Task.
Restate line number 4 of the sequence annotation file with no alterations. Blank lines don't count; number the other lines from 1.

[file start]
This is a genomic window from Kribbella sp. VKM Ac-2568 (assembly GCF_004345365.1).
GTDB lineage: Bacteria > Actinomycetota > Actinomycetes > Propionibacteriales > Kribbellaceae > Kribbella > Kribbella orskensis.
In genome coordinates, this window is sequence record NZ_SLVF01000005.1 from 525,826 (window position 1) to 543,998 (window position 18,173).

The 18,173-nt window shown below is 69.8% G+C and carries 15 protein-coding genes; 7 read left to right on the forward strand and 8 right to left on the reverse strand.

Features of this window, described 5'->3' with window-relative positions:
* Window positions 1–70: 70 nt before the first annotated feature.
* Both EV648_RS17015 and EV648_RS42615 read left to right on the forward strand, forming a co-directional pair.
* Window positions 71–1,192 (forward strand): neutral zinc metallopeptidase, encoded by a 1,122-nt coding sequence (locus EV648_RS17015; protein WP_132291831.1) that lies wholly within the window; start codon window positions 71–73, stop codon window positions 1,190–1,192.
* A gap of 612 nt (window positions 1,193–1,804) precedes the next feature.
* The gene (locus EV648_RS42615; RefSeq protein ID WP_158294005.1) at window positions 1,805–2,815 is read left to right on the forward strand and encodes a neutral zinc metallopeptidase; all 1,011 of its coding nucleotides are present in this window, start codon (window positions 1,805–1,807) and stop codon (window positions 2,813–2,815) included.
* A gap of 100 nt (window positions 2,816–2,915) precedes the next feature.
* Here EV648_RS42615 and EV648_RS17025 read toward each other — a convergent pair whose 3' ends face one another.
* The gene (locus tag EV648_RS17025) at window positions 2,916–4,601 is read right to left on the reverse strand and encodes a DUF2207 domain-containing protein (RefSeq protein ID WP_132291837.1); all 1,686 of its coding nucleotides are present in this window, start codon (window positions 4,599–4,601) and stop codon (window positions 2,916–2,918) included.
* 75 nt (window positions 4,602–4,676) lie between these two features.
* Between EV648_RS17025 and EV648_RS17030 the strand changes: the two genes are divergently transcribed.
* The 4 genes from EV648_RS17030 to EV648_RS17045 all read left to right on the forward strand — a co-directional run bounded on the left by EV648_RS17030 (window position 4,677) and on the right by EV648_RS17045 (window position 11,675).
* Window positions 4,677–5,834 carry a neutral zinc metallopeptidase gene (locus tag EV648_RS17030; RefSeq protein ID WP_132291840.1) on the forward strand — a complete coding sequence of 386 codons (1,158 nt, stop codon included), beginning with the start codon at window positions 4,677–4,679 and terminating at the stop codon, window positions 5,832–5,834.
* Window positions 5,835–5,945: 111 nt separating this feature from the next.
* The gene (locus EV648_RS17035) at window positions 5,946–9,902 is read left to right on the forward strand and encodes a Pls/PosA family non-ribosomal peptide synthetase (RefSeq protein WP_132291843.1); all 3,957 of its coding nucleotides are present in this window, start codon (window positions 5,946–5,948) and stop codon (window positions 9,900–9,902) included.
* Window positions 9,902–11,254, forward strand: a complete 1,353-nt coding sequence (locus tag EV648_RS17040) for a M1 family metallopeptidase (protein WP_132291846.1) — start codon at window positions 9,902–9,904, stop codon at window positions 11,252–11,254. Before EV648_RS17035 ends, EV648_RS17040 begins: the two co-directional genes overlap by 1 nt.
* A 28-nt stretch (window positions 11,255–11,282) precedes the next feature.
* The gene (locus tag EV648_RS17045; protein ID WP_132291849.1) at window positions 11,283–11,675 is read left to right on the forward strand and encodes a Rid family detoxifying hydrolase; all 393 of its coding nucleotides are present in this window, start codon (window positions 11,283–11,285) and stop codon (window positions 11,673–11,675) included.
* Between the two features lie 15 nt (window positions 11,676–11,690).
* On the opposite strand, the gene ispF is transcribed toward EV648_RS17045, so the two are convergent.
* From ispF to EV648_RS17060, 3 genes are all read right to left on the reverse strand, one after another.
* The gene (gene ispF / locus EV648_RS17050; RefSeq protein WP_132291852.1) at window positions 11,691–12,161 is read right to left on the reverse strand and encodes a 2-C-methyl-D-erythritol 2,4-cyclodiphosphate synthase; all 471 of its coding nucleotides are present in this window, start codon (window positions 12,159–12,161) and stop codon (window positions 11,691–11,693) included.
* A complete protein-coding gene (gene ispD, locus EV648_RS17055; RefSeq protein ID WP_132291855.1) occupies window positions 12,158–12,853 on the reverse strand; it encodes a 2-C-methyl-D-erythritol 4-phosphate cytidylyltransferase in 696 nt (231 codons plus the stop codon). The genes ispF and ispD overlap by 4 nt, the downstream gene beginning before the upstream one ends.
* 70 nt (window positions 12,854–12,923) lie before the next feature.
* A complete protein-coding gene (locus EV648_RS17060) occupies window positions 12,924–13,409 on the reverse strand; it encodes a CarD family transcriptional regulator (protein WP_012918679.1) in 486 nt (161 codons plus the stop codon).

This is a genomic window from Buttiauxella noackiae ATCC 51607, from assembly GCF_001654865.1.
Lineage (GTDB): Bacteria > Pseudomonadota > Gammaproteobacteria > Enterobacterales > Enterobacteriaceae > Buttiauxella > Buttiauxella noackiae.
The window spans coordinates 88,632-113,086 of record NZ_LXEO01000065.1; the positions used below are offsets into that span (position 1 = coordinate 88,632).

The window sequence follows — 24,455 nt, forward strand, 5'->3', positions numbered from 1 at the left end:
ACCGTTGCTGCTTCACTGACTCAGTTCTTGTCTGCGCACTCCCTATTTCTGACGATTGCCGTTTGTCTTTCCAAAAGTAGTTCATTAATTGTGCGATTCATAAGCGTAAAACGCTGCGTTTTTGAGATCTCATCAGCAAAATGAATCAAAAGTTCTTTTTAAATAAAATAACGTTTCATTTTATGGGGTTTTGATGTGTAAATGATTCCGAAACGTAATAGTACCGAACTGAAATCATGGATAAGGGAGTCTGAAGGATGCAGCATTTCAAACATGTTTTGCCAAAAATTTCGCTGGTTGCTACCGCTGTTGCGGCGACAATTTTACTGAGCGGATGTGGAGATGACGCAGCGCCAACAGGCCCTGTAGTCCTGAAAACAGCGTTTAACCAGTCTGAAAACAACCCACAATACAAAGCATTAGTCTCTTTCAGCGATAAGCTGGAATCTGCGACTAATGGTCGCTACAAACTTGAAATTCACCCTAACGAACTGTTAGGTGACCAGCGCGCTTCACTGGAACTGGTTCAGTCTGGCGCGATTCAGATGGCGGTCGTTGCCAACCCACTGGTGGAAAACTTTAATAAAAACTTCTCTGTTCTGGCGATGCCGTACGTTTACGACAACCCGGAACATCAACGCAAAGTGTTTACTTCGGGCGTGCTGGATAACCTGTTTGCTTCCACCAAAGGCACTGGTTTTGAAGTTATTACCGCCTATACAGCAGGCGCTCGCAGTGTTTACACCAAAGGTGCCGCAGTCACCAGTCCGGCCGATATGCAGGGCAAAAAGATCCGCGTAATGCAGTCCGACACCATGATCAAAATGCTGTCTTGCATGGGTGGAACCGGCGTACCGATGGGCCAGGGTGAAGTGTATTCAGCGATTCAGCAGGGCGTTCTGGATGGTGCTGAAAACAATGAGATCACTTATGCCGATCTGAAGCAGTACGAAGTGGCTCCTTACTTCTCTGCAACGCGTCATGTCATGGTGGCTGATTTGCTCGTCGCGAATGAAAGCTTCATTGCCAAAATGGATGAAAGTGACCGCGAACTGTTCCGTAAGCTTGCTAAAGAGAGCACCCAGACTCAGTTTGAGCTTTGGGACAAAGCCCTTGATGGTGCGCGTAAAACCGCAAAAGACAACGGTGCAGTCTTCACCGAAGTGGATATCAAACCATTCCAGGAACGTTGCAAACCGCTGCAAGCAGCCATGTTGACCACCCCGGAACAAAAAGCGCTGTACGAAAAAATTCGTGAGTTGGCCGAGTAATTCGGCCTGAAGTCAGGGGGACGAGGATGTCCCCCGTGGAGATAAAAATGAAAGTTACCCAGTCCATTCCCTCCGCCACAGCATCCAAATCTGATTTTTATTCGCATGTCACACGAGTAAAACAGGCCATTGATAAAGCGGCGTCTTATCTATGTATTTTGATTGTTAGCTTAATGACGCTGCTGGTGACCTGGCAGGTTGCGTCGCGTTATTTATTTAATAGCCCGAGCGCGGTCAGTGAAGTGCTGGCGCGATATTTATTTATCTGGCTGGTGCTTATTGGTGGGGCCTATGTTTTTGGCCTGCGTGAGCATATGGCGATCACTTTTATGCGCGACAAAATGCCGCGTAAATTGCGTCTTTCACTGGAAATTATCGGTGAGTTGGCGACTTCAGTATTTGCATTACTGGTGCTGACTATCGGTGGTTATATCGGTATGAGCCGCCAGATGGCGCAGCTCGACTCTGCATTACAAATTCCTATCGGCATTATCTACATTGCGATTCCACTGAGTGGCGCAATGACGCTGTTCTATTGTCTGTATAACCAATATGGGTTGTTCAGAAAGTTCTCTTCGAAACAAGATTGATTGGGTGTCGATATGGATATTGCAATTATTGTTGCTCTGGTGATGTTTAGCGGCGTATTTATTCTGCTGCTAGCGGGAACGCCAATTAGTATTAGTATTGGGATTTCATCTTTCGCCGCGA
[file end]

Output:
The 18,173-nt window shown below is 69.8% G+C and carries 15 protein-coding genes; 7 read left to right on the forward strand and 8 right to left on the reverse strand.